The Marquee at San Fernando Elementary read “Welcome Back Teachers – Bienvenidos Maestros!” Balloons were up at the school entrance, a banner decorated with happy emojis hung in the school office.
“Everybody was happy,” said Angie Stoiloff, the school administrative assistant. “There was a feeling of overall relief,” she said. For the first time in over a week, students were able to return back to their regular classrooms and were greeted by their assigned teachers.
Thousands of students opted not to go to school during the strike, which caused the district to lose an estimated 151 million dollars for attendance based state funding.
Parent Jennifer Rodriguez sent her sons Darren and Adan and daughter Joanna to a family daycare business rather than send them to school.
“We did it to support the teachers,” said Rodriguez as she dropped off the kids outside San Fernando Elementary School for their first day back.
She said at the daycare she thought her kids were better supervised and getting more attention.
“They were having to read and do homework, instead of just sitting in the cafeteria all day long,” Rodriguez said. “I just hope it doesn’t happen again.”
Parent Rosa Lara was also pleased as she dropped her daughter Jazmin de Santiago off at San Fernando Middle School.
Jazim only attended school on the first day of the strike, but left early.
“We were all in the cafeteria or the library. There was only one teacher. We were doing some work, but nothing really exciting,” Jazmin said. Hearing that, Lara decided not to send her daughter back to school during the strike.
“I was worried that no one was supervising them,” she added, being concerned that it would lead to problems and mischief. “A lot of people decided not to send (their kids to school) and stayed out because there wasn’t anybody teaching them,” Lara said.
While she was home, Jazmin said she read her school books and tried to do some work.
Sergio “Checo” Alonso, a music teacher at San Fernando High School agreed that parents, teachers and students were pleased to hear the news that an agreement was reached. “It was great to be back at school after six days of stiking. Like any negotiation, there are still teachers that are still not satisfied, but overwhelmingly teachers voted, “Yes.”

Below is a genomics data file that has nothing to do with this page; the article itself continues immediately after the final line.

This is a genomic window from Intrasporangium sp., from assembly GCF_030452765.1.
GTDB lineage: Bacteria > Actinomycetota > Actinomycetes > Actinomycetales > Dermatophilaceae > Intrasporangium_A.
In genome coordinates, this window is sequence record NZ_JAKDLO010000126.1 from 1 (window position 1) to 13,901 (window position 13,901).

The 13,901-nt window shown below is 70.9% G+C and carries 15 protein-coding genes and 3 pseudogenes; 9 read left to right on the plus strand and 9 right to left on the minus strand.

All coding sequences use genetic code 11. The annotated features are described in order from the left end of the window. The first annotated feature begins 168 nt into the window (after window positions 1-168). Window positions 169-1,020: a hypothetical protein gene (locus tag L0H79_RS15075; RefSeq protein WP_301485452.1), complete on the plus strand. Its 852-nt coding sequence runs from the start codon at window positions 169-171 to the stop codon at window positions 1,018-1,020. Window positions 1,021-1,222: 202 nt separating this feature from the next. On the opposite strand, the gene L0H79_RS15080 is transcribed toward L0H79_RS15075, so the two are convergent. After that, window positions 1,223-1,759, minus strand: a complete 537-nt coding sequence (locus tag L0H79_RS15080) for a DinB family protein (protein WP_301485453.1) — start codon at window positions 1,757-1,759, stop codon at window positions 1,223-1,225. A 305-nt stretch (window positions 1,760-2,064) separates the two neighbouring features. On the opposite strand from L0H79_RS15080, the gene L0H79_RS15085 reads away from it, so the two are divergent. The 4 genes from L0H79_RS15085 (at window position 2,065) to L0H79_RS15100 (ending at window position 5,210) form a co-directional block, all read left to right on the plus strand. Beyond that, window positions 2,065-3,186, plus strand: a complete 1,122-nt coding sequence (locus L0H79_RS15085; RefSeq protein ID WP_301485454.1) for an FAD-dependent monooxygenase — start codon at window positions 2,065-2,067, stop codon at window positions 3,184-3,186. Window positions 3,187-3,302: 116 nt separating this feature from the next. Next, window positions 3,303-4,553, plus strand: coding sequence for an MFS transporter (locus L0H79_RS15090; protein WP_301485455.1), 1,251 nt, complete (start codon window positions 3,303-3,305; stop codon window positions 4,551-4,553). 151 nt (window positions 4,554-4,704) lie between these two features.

Alonso said it was nice to see the unity among teachers at San Fernando High School and a strong picket line each day. Alonso with other mariachi musicians spontaneously formed “UTLA Mariachi” during the strike and played with the popular group Quetzal during the last rally downtown. It was there that he and thousands of other teachers heard the news that an agreement had been reached. While the agreement may be imperfect, he said that he trusts the leaders of UTLA to make the best decisions possible.
Many teachers expressed concern that they wouldn’t see an immediate change in the size of their classrooms under the new agreement which was a primary issue. They’ll also be playing catch up with their students and with their personal finances. There are no strike provisions to recoup their pay.
“We will feel the pinch next month when we don’t see 6 days of wages, but I was willing to continue to strike and keep going if we needed to, “ Alonso said. “On the first day back, the kids had a lot of questions. All in all, I think the parents and the long term fight is to protect the schools and the ongoing battle to fight privitization of education. This issue isn’t going away because of the strike and it will continue to be an ongoing fight to make sure that public education is protected.”
The UTLA teachers strike began Jan. 14 for smaller class sizes and the hiring of more support staff, such as nurses, counselors and librarians, and a pay raise.
This was the first teacher’s strike since 1989. Marathon negotiations were mediated by LA Mayor Eric Garcetti who some have suggested is interested in running for higher office. Garcetti led the news conference in making the agreement announcement.
While “a vast super-majority” of teachers approved the tentative agreement Tuesday night, the agreement also requires formal approval by the Los Angeles Unified School District, which is considered a formality.
“The strike nobody wanted is now behind us,”’ LAUSD Superintendent Austin Beutner said at the City Hall news conference announcing the settlement.
But he also cautioned that “we can’t solve 40 years of under-investment in public education in just one week or just one contract. Now that all students and our educators are heading back to the classroom, we have to keep our focus and pay attention to the long-term solutions….The importance of this moment is public education is now the topic in every household in our community. Let’s capitalize on this. Let’s fix it.”
The deal includes a 6 percent pay raise for teachers, with 3 percent retroactive to the 2017-18 school year and another 3 percent retroactive to July 1, 2018.
It also includes provisions for providing a full-time nurse at all schools, along with a teacher-librarian. The proposal also calls for the hiring of 17 counselors by October, and outlines a phased-in reduction of class sizes over the next three school years, with additional reductions for “high needs” campuses.
UTLA President Alex Caputo-Pearl said the issue of class size is a key element of the pact. He said the district agreed to eliminate contract language he dubbed an “escape clause” that would allow the district to increase class sizes in the future.
According to the district, the proposed agreement’s provisions for reducing class sizes and hiring nurses, librarians and counselors will cost an estimated $175 million from 2019-21, and $228 million for 2021-22.
It was unclear exactly how the costs would be covered. Garcetti said the agreement’s various provisions would include a combination of funding or other support from the state, county and city.